what prayer is not
Yesterday I shared a post as part of a blog tour with Overcome The Lie – an organization that “exists to empower a generation of women to overcome the lie because Jesus overcame the grave”. You can check out their blog and see the week one and week two blog round ups or get connected via Twitter \\ Facebook \\ Instagram \\ Pinterest… Look at that. So many ways to connect. Incredible. Social media for the win. I am so glad to be part of what God is doing through the hearts of these girls! For my part, I drew from the session I taught at a retreat I was blessed to be part of a couple years ago – one that focused on encouraging women to connect with God and move past the hurts & hurdles that were keeping them from entering His presence with prayer and praise. We just inadvertently consume so many lies about what it means to BE with God, to experience His life and what that requires…and I want to address those. Because y’all – if you belong to Christ and are hidden in Him, then the very Spirit of the Living God indwells you. You can’t GET any closer than that! To read part one of this series, click here!
There tend to be some problems, generally speaking, with how the church communicates what it means to “experience God” through prayer. I want to quickly paint a picture of two extremes we encounter in Christian circles (though I’m sure there are more examples) and address those first. These are what prayer is not. Then we’ll take a look at how the Scriptures & Biblical scholars handle the communion of God and man, with the end goal of having a clearer picture of what it truly, biblically looks like to experience Holy God through prayer.
The first extreme is that we have to do more. There are checklists of personal disciplines and group activities and events we have to do to experience the Living God. There is quiet time. There is bible study. There is prayer and communion and worship and the trickiest part of all is that these things are, actually, good & biblical. They are disciplines we develop as believers. But if we are not careful we will find ourselves worshiping the disciplines rather than the One to whom they point. We can even leave church or small group feeling like we are failing, because we haven’t “done more” for God, “done more” to experience God. The idea of doing, without backed by a sense of God’s peace and out of an overflow of our love for Him, leaves us weary and condemned, looking to a formula rather than to the Father.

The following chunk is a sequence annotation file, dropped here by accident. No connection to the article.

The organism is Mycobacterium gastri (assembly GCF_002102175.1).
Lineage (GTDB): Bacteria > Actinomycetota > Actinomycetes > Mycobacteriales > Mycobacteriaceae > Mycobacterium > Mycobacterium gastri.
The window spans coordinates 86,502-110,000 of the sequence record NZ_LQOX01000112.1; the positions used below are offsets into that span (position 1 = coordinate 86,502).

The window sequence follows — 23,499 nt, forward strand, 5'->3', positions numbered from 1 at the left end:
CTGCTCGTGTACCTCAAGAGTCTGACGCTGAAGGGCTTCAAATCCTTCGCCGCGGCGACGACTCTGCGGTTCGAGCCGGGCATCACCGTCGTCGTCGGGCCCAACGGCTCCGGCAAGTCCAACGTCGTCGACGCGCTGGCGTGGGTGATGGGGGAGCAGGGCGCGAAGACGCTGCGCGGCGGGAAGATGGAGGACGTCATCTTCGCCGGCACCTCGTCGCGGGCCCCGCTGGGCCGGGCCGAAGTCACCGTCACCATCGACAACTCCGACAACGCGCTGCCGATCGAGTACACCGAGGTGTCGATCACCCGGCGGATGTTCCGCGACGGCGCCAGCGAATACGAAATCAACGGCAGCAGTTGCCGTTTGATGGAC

The second extreme that many churches and pastors teach is that experiencing God is all about an emotional experience. The idea that somehow, under the right circumstances and with the right settings, we will be able to feel God’s presence all the time. We must feel His closeness, we must weep every Sunday, we must be moved emotionally by His power, and then we experience God. Again, there are biblical precedents for emotional responses to the gospel – it’s a POWERFUL message and therefore can, should and does move us. But if we are relying on a feeling to tell us if we are experiencing God, we can be left frustrated, dry and believing we must be disconnected from the Father. We find ourselves worshiping the emotional experience, rather than the Author of Life.
Let me restate, so I am clear: spiritual disciplines are right & good. Having a powerful, emotional response to God’s love & saving power is right & good. I am simply painting a picture of what we do when we elevate these things above knowing God Himself, knowing Jesus Christ His Son. It is entirely unnecessary to add ANYTHING to the gospel, but we do it all the time, don’t we? Our words may not say so, but our lives say, “Jesus plus my excellently disciplined quiet time” or “Jesus plus witnessing to every kid I meet on campus” or “Jesus plus volunteering at church”…Jesus plus this will get me to God. False.
When we state, implicitly or explicitly, that there is something MORE than Jesus that is necessary to experience God, we are saying that the indwelling life of the Son of God is not enough. And we are on dangerous ground when we do so. So when we go into prayer, when we go into community with the body of Christ, when we do anything in the name of the Father, we must be aware that the temptation is there to make it about the DOING or FEELING, instead of being with God, obeying Him, responding to Him. When we are aware of that temptation – to take the spiritual disciplines to the extreme and create a formula – we are ready to hear and respond to God in times of prayer.
Check out more on tearing down lies from contributors at OvercomeTheLie.org.